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Transporter-interfering chemicals inhibit P-glycoprotein of yellowfin tuna (Thunnus albacares).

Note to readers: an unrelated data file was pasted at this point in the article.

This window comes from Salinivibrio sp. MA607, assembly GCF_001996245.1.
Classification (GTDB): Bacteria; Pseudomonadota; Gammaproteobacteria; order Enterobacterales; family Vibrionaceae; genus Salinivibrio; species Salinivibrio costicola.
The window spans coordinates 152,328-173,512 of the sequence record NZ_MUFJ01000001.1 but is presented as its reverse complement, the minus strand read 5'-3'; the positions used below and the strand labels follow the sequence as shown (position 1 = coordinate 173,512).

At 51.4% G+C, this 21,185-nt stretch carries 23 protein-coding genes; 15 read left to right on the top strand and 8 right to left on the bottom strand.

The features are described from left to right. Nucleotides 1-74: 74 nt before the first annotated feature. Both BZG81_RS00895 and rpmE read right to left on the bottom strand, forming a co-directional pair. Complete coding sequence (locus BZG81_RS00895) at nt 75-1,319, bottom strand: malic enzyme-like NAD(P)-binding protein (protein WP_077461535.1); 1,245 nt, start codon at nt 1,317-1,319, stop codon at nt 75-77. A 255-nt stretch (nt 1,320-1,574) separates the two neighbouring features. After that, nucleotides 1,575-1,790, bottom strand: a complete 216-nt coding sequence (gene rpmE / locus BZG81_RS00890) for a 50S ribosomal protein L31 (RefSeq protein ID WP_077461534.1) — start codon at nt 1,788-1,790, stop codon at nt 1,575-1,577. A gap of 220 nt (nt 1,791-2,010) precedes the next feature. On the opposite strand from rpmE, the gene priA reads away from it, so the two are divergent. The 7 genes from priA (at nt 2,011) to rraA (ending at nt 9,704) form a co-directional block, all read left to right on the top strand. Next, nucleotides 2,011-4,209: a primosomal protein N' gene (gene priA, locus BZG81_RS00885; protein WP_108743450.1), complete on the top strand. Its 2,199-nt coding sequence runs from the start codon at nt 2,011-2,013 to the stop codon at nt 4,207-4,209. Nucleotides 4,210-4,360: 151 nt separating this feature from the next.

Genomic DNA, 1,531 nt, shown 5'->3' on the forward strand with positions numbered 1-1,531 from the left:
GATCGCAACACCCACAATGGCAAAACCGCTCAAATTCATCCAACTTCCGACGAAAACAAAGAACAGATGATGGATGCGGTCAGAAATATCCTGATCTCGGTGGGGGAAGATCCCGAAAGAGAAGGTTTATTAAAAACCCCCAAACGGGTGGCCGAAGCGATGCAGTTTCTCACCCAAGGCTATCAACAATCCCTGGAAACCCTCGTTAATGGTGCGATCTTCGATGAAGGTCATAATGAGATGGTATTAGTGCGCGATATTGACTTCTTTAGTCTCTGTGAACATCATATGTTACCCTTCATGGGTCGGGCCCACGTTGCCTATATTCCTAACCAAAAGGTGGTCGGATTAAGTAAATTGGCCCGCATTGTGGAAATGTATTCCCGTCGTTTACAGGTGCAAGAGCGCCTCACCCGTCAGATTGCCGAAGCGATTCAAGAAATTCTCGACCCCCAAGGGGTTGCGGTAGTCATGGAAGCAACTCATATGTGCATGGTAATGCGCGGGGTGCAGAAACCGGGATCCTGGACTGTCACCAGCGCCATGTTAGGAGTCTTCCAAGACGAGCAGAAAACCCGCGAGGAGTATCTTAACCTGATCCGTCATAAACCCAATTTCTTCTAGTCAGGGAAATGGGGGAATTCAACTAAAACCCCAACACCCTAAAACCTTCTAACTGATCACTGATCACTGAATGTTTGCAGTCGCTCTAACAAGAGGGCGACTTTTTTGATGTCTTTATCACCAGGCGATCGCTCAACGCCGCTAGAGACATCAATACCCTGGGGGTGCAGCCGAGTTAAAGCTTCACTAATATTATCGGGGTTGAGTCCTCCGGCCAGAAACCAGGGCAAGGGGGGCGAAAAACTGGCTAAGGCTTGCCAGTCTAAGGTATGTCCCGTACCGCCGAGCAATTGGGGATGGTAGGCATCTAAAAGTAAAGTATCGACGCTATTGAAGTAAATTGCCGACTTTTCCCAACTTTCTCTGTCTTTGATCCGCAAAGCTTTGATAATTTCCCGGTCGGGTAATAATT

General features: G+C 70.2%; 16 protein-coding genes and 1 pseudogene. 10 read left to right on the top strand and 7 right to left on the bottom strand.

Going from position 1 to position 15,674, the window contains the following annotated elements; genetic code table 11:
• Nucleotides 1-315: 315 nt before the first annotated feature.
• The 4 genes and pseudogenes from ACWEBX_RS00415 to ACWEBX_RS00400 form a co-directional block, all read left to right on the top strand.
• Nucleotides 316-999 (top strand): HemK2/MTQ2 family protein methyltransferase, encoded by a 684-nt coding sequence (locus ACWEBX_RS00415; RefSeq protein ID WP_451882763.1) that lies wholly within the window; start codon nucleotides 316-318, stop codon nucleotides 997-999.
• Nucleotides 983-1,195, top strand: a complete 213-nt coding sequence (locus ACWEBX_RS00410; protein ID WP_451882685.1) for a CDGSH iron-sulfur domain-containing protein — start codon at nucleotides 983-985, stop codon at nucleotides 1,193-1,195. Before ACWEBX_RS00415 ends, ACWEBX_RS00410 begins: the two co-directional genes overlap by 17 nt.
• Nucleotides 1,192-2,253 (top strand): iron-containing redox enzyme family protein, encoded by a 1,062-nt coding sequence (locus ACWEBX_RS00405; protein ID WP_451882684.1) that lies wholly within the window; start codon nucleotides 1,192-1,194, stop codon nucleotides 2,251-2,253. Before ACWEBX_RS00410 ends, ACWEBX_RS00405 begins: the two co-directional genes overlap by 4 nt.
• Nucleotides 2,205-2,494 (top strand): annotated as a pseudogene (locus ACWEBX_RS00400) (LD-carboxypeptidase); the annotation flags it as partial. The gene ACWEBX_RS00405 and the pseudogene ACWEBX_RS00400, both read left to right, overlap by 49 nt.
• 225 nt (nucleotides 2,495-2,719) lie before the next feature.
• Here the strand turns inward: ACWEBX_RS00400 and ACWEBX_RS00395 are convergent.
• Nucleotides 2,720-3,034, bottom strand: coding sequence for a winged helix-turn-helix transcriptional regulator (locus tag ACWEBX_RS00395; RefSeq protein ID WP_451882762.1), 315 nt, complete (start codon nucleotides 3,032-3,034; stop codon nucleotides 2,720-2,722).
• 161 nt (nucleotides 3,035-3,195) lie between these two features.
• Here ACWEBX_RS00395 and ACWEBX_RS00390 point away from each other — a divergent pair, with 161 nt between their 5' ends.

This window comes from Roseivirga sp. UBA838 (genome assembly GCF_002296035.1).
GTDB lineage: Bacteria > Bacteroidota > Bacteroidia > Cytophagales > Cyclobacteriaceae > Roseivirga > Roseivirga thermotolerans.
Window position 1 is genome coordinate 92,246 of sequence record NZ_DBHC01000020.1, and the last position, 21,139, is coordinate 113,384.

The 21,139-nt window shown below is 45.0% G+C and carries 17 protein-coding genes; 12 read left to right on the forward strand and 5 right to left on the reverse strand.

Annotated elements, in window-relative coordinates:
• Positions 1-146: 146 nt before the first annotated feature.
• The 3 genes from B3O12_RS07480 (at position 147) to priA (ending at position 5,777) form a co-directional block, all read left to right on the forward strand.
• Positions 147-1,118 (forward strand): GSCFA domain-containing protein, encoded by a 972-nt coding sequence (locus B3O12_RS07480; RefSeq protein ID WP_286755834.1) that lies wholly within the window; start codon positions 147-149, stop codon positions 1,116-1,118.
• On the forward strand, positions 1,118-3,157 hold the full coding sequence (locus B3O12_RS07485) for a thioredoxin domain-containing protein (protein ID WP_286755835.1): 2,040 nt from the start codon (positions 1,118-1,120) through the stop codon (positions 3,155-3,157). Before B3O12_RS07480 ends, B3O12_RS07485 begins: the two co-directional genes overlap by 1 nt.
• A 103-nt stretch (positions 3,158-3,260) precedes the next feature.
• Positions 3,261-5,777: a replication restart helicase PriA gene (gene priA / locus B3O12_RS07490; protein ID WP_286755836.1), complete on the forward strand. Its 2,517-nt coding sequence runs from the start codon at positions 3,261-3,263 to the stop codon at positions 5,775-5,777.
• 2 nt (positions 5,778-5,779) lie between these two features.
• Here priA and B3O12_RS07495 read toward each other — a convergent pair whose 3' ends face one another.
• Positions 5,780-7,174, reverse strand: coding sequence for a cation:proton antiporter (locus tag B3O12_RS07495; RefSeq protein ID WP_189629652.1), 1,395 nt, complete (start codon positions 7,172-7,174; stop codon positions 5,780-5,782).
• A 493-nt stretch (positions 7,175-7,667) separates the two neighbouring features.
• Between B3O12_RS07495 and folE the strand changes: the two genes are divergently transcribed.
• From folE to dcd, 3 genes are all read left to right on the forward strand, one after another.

Marine pollutants bioaccumulate at high trophic levels of marine food webs and are transferred to humans through consumption of apex species. Yellowfin tuna (Thunnus albacares) are marine predators, and one of largest commercial fisheries in the world. Previous studies have shown that yellowfin tuna can accumulate high levels of persistent organic pollutants, including Transporter Interfering Chemicals (TICs), which are chemicals shown to bind to mammalian xenobiotic transporters and interfere with their function. Here, we examined the extent to which these same compounds might interfere with the activity of the yellowfin tuna (Thunnus albacares) ortholog of this transporter. To accomplish this goal we identified, expressed, and functionally assayed tuna ABCB1. The results demonstrated a common mode of vertebrate ABCB1 interaction with TICs that predicts effects across these species, based on high conservation of specific interacting residues. Importantly several TICs showed potent inhibition of Ta-ABCB1, such as the organochlorine pesticides Endrin (EC50 = 1.2 ± 0.2 μM) and Mirex (EC50 = 2.3 ± 0.9 μM). However, unlike the effects observed on mouse ABCB1, low concentrations of the organochlorine pesticide TICs p,p'-DDT and its metabolite p,p'-DDD co-stimulated verapamil-induced Ta-ABCB1 ATPase activity possibly suggesting a low transport activity for these ligands in tuna. These results provide a mechanistic basis for understanding the potential vulnerability of tuna to these ubquitous pollutants.

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